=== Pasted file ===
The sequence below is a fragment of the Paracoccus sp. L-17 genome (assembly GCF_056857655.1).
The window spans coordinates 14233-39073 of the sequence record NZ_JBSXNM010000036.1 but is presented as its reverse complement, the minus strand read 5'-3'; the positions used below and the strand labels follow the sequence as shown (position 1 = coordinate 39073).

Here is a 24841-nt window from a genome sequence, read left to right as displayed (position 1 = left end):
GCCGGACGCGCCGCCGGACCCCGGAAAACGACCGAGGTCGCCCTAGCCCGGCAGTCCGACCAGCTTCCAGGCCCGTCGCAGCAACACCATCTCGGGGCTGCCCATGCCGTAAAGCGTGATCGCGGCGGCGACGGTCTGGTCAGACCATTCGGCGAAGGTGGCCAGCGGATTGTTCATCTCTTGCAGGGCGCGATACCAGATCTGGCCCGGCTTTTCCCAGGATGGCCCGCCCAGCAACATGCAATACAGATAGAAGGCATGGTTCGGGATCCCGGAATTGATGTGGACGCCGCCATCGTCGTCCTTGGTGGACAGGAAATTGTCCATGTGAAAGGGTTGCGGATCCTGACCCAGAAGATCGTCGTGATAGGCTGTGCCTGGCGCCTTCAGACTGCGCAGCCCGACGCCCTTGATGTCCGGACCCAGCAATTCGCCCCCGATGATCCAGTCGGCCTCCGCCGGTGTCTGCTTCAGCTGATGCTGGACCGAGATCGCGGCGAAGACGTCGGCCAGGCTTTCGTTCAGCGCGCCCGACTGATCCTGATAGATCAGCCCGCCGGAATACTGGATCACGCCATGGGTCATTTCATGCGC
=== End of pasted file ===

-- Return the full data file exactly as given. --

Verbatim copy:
The sequence below is a fragment of the Paracoccus sp. L-17 genome (assembly GCF_056857655.1).
The window spans coordinates 14233-39073 of the sequence record NZ_JBSXNM010000036.1 but is presented as its reverse complement, the minus strand read 5'-3'; the positions used below and the strand labels follow the sequence as shown (position 1 = coordinate 39073).

Here is a 24841-nt window from a genome sequence, read left to right as displayed (position 1 = left end):
GCCGGACGCGCCGCCGGACCCCGGAAAACGACCGAGGTCGCCCTAGCCCGGCAGTCCGACCAGCTTCCAGGCCCGTCGCAGCAACACCATCTCGGGGCTGCCCATGCCGTAAAGCGTGATCGCGGCGGCGACGGTCTGGTCAGACCATTCGGCGAAGGTGGCCAGCGGATTGTTCATCTCTTGCAGGGCGCGATACCAGATCTGGCCCGGCTTTTCCCAGGATGGCCCGCCCAGCAACATGCAATACAGATAGAAGGCATGGTTCGGGATCCCGGAATTGATGTGGACGCCGCCATCGTCGTCCTTGGTGGACAGGAAATTGTCCATGTGAAAGGGTTGCGGATCCTGACCCAGAAGATCGTCGTGATAGGCTGTGCCTGGCGCCTTCAGACTGCGCAGCCCGACGCCCTTGATGTCCGGACCCAGCAATTCGCCCCCGATGATCCAGTCGGCCTCCGCCGGTGTCTGCTTCAGCTGATGCTGGACCGAGATCGCGGCGAAGACGTCGGCCAGGCTTTCGTTCAGCGCGCCCGACTGATCCTGATAGATCAGCCCGCCGGAATACTGGATCACGCCATGGGTCATTTCATGCGC